Why choose our training courses?
Robotique surgery : Why choose our training courses?
Pilots are subject to strict international regulations that require them to obtain and maintain technical skills before they can fly aircraft. In contrast, surgeons can perform surgery using high-tech tools without any legal obligation to undertake specific technical training. Only professionalism guarantees the level of safety for the use of these tools. The need for specific, dedicated training is increasingly apparent today.
It seems to us that it is vital and imperative that quality training in robotic surgery (with the Diploma of Robotic Surgery training course especially) be provided to surgeons and operating room nurses.
If surgical professionals are armed with knowledge and skills developed during dedicated courses, their patients will benefit from the best of a partnership between man and machine.
Learning by doing, Diploma an others
For a surgical robot to be fully efficient, its operator must be completely at home when using it. Its use must become intuitive. Unsurprisingly, the studies show that an inexperienced surgeon’s first robotic surgical procedures are both time-consuming and have elevated risk levels. There can be no substitute for a hands-on apprenticeship.Our main goal is to let practitioners carry out these first procedures without a patient. 75% of your time in the Institute will be on a dV-trainer simulator and a da Vinci robot, in Dry Lab sessions).
Our watchword is also a maxim of the French national health authority HAS: “Jamais la première fois sur le patient!“, in other words “Never the first time on the patient!”
On one of our courses, you make the transition from virtual surgical procedures with the maximum safety. Throw the Diploma of Robotic Surgery training course, a steady increase in the level of difficulty will give you the necessary time to appreciate the specific constraints of robotic surgery.
Performance and safety
It is no longer necessary to choose one over the other
Why do accidents happen?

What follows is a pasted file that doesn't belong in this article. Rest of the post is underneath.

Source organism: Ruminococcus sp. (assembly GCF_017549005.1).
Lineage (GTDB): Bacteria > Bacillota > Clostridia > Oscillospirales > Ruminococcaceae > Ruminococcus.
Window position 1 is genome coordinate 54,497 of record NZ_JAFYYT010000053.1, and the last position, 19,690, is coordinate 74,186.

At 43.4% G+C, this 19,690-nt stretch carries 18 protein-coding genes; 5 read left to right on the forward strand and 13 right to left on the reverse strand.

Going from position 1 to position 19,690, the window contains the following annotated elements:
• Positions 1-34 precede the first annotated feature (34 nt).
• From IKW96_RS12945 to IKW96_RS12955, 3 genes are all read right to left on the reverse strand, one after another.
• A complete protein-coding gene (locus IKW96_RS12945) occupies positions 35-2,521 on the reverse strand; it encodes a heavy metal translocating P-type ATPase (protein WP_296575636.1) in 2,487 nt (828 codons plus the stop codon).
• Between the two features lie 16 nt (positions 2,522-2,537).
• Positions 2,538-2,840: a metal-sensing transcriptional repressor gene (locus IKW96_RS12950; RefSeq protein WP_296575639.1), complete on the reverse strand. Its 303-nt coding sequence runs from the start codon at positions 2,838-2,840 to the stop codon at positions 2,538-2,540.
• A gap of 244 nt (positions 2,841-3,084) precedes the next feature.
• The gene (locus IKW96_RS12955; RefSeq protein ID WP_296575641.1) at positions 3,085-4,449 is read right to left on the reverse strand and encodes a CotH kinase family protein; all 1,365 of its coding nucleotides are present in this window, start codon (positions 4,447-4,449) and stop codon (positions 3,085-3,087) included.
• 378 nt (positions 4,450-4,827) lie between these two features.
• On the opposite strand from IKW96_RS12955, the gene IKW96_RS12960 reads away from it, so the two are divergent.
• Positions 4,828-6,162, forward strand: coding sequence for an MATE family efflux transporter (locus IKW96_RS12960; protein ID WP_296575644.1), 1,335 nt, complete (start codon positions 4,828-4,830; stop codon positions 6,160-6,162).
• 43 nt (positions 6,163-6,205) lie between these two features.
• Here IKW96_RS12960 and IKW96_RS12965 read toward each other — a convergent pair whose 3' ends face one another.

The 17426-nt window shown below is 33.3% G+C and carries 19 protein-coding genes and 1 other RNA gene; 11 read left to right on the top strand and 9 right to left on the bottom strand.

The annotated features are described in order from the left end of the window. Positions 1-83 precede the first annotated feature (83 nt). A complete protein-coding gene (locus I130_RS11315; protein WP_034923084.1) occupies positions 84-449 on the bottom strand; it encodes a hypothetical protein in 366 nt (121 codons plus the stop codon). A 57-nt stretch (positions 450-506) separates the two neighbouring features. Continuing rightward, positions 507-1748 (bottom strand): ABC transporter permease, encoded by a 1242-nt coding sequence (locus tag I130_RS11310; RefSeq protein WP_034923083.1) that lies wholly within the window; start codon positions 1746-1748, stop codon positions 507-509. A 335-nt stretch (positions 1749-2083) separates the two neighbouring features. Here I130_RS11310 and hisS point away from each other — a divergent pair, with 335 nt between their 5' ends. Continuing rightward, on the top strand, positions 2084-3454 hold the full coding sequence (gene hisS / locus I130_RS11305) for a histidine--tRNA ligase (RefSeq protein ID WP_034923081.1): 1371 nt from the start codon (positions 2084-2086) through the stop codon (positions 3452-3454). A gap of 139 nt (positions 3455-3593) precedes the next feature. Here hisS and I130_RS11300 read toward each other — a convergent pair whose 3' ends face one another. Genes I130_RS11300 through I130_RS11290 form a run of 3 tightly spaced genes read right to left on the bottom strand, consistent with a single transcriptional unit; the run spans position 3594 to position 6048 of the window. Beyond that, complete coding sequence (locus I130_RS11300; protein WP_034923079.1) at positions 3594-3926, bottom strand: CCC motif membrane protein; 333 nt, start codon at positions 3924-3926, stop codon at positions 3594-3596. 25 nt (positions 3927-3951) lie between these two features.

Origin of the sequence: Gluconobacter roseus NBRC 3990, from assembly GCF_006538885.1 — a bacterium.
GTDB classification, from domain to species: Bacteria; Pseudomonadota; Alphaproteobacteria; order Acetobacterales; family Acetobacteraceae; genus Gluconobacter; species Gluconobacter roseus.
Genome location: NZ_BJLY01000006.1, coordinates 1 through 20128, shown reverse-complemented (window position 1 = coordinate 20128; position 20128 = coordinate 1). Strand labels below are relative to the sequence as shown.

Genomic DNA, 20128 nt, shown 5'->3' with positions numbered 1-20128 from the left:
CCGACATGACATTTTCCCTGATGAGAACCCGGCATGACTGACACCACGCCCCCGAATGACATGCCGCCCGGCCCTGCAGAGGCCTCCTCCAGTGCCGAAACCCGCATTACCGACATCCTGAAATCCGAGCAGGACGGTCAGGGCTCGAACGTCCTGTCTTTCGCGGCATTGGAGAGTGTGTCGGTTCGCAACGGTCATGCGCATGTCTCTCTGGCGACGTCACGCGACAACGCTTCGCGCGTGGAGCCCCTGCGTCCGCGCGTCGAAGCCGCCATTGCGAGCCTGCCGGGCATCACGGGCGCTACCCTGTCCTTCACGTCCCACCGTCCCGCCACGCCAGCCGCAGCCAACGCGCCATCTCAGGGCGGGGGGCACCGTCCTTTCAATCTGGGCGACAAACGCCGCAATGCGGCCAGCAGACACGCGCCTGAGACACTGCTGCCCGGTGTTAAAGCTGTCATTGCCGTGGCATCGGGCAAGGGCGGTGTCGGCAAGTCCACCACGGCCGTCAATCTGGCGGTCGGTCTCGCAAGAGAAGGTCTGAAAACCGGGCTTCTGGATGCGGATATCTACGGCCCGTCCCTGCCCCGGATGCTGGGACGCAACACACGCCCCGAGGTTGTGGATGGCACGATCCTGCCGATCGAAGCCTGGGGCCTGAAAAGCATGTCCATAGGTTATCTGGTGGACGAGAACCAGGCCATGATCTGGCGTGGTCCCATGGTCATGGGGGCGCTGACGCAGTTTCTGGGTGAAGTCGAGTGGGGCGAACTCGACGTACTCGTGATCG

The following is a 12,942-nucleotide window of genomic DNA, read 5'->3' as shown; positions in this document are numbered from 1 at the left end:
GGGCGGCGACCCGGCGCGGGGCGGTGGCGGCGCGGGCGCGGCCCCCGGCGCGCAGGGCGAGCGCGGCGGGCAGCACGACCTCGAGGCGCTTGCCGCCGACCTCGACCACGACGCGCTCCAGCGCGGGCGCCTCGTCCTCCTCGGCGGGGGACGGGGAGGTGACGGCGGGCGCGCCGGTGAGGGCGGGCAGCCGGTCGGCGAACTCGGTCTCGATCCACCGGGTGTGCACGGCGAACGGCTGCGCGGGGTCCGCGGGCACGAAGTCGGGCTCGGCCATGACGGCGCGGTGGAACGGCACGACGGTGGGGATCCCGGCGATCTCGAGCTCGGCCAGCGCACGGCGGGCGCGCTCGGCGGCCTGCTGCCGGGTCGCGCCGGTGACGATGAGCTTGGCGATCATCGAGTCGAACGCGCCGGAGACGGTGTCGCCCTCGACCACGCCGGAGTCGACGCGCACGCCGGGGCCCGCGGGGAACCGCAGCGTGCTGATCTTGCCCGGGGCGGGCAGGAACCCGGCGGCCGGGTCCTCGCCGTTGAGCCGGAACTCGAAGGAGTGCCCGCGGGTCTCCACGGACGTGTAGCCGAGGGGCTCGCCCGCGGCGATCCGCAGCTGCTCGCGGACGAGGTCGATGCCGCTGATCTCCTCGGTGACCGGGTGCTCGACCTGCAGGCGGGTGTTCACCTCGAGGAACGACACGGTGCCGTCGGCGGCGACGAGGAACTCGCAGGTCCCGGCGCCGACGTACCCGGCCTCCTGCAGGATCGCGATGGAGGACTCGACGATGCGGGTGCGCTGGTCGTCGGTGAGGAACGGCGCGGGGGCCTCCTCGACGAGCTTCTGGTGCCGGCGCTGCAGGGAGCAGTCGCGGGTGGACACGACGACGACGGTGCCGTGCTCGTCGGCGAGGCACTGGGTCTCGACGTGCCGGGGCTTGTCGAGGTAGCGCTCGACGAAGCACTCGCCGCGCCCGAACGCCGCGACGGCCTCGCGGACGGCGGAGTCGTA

Accident investigation reports show that one of the strongest contributory elements is “violation”.
What is violation?
It is a deliberate failure to comply with a rule or standard. In other words, the operator decides not to follow the procedure.
Why do people commit violations?
Usually because they want to achieve higher productivity. For example, the person who saves time by driving his car faster than the speed limit. It is important to realize that in so doing he increases both the likelihood of an accident and its potential severity. Of course, if an accident occurs, his performance and productivity become negative.
Why do we want to be more productive?
The reasons for this are often multiple and interdependent: There is the pressure to be profitable (to carry out tasks in a shorter time); personal comfort (to finish earlier); the spirit of competition, etc. Rather than condemning these factors, we must understand them, and find safe and effective alternatives.
Can we be more efficient while maintaining an appropriate level of safety?
Of course! There is often a lot more room for manoeuvre than one might think. Appropriate training and a programme for skills maintenance are the foundations of a culture of safety.
There is obviously a price to pay for this?
If an outlay lets you increase both productivity and safety, it’s an investment. If you think that training is too expensive, compare it with the costs of an accident.
How is this performance + safety culture implemented at the STAN Institute?
Our training programme was first set up in 2008, and since then it has been constantly improved over each session. Apart from this maturity, it benefits from our years of experience in operating risk management systems and optimisation of human performance. The techniques we use at the STAN Institute are similar to those used in the aviation and nuclear industries.